tender age of fifteen he left us to live with this birthparent, dropped out
of high school, and adopted the chaotic lifestyle of drugs and poverty.
This was a new kind of grief and loss that lacked the resolution of my
earlier losses, leaving me feeling empty and hollow, dejected and demoralized.
I was grieving deeply, but my faith was secure.
"A year later I was still filled with intense sadness and having some
difficulties managing anxiety, but I did not consider myself depressed. I
was grieving, and grieving hurts. I was also worrying for my husband,
whose grief was deep but beyond my reach to help. I did realize, however,
that I had lost a sense of knowing what 'normal' was. I felt I was
"Then we sold the business we had nurtured together for nearly two
decades and took positions at a company in another state, leaving behind
our home church, close extended family, and lifelong friends. The new
job did not turn out to be what I had expected. I found myself in a company
embroiled in internal struggle and the upheaval of major changes
in philosophy and mission-coming apart at the seams.
"My anxiety level became toxic. I became unable to eat or sleep,
fearful of getting out of bed and facing the day. I felt guilty for being so
weak and ashamed that I felt like I was falling apart. At work, others
perceived me as all together because I hid my fears, but at times I was
unable to stop trembling, my heart pounded, and my breathing was
labored. By the time I got home from work, I just wanted to curl up on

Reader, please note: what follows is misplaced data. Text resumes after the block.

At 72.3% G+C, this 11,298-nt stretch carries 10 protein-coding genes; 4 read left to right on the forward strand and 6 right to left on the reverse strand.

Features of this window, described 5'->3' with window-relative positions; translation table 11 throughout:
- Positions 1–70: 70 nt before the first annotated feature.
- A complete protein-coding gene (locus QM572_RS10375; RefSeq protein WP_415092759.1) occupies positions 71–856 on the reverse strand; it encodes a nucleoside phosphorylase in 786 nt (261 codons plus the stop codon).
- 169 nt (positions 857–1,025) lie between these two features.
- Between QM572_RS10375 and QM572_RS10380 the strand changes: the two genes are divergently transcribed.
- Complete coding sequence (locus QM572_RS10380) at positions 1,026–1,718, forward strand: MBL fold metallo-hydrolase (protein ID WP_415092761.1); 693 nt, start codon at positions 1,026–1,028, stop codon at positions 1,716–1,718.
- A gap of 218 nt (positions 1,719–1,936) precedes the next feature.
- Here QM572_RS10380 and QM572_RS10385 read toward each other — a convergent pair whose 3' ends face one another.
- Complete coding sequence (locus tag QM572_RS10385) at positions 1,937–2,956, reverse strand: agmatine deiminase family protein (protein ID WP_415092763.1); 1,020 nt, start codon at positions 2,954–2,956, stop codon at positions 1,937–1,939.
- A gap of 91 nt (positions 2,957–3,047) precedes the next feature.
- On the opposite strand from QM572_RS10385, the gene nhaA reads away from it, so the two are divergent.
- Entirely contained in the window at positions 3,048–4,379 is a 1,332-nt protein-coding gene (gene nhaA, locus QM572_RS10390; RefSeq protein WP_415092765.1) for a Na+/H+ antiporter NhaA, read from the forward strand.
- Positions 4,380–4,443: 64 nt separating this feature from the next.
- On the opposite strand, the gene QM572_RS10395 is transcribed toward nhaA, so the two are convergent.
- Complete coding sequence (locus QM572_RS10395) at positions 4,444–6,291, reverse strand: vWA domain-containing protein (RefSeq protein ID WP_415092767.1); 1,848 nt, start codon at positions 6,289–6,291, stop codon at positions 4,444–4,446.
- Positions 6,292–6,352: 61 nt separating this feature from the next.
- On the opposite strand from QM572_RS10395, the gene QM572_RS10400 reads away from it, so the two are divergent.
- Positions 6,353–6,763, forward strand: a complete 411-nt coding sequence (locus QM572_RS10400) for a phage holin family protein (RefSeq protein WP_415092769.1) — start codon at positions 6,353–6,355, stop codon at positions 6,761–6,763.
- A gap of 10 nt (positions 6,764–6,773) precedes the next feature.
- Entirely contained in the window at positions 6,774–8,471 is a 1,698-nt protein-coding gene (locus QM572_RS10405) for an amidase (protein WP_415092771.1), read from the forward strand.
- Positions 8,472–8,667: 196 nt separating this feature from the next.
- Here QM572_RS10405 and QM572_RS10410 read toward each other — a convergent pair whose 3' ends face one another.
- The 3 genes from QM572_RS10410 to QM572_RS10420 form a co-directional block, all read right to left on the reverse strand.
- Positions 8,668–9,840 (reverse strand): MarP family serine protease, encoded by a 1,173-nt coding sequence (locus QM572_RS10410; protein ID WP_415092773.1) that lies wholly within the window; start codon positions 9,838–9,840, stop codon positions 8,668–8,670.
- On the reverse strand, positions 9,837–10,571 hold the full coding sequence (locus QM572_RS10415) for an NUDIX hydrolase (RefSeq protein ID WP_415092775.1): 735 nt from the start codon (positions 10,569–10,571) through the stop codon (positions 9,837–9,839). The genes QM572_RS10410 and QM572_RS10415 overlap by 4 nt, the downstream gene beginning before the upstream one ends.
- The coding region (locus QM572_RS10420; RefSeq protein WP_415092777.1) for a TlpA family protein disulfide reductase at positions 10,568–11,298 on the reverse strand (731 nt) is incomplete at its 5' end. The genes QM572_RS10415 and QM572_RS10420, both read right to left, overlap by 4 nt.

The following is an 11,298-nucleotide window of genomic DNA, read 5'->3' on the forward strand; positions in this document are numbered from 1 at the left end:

the sofa with a pillow and blanket and watch television, hoping for sleep
to come. I couldn't rest or relax-all I felt was turmoil and stress, anxiety
"In retrospect I can see the depression clearly, but at the time I was
blind to it. All I saw was that I was weak and filled with worry-and I
felt guilty about both. It did not occur to me to see a medical doctor. I
was sure my coping problem was due to my emotional weakness and
was actually failure. So I kept trying to talk myself into being stronger
and getting myself through this, while berating myself for not being able
to pull out of it.
"All the previous losses in my life resurfaced, and I grieved them
again. All my former support systems-long-term friends, home church,
extended family-were many miles away. Eventually, I concluded that I
needed help with the anxiety, while at the same time feeling too overwhelmed
to try to find a counselor. I was certain the problem was all in
my head, and I felt ashamed of that. I simply could not muster the
strength and energy to search for a counselor, and I felt guilty about that
as well. I was caught in a negative cycle that I couldn't seem to break.
"Then I learned I needed surgery, which turned out to be a blessing
in disguise. My wise surgeon recognized my depression and anxiety and
sent me to a new primary care physician. I'll never forget that first visit